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Articles
Published: 2020-02-17

Composition and abundance of oligochaetes in Scandinavian lakes in the 1970s in full compatibility with the ”morpho-edaphic index”. Do these relationships still hold 40 years later? 

Department of Ecology and Genetics/Animal Ecology, Evolutionary Biology Centre, Uppsala University, Sweden
Annelida

Abstract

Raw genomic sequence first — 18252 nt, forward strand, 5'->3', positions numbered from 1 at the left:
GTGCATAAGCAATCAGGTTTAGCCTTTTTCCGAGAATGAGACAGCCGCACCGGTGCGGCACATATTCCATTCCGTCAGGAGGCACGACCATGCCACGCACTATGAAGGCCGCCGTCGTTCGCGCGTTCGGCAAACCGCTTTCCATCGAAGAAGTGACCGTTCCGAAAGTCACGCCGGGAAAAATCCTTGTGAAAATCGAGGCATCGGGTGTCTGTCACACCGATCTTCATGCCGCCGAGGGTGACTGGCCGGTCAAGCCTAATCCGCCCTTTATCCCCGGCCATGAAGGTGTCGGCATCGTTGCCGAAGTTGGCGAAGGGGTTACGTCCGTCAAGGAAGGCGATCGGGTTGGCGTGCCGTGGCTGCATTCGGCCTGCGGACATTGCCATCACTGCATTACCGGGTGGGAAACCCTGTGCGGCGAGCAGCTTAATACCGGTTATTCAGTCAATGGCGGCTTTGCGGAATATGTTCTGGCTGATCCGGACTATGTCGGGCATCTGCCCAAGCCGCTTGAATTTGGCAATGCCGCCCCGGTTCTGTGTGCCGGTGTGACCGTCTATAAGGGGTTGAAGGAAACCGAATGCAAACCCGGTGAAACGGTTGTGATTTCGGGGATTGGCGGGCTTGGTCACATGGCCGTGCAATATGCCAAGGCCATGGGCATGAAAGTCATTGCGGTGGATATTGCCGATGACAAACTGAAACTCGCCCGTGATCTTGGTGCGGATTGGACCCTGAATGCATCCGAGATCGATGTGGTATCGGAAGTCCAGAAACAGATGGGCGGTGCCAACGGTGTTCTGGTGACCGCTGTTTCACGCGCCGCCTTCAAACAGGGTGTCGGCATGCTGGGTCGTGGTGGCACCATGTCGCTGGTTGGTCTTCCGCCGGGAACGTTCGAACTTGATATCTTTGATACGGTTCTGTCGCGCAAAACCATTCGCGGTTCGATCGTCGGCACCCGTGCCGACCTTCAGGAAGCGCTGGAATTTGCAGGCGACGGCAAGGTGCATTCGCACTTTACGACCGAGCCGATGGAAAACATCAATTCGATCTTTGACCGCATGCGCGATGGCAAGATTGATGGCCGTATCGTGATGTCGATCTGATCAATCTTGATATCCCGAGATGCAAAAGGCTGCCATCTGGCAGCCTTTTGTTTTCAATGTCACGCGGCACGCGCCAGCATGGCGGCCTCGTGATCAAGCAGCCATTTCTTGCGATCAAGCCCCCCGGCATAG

In the 1960s it became fairly well-known that biological indices through their supposedly integrative power could be more robust measures of the water quality than separate chemical data. Oligochaetes and chironomid larvae in the bottom fauna hereby played an important role. Precision, however, increased dramatically if the relationship between oligochaetes and the so-called morpho-edaphic index, i.e. the average total phosphorus content in µg/l divided by the mean depth (in meters) of the lake (Ryder et al., 1974), was used in stead (Milbrink, 1978). The percentage composition and total abundance of oligochaetes in a number of lakes or selected basins of large lakes in southern Sweden and Norway were thus tested against this index in the 1970s. In logarithmic scales these relationships turned out to be more or less linear. The immediate conclusions were then that this method of classifying lakes could be of considerable scientific as well as practical value. Today we know a lot more about the ecological preferences of oligochaete species and characteristic species associations. The oligochaete fauna of the large lakes of southern Sweden, Mälaren, Vättern, Vänern and Hjälmaren, have been studied in detail over many years—over 100 years in the first three of these lakes and in the last lake for over 50-years. Effects of generally applied advanced sewage treatment in Sweden since the late 1960s are easily recognizable in the material. We have a situation of oligotrophication. With our new knowledge it comes natural today to study changes in species composition after trophic change and to investigate if the above close relationships in abundance are still largely linear.

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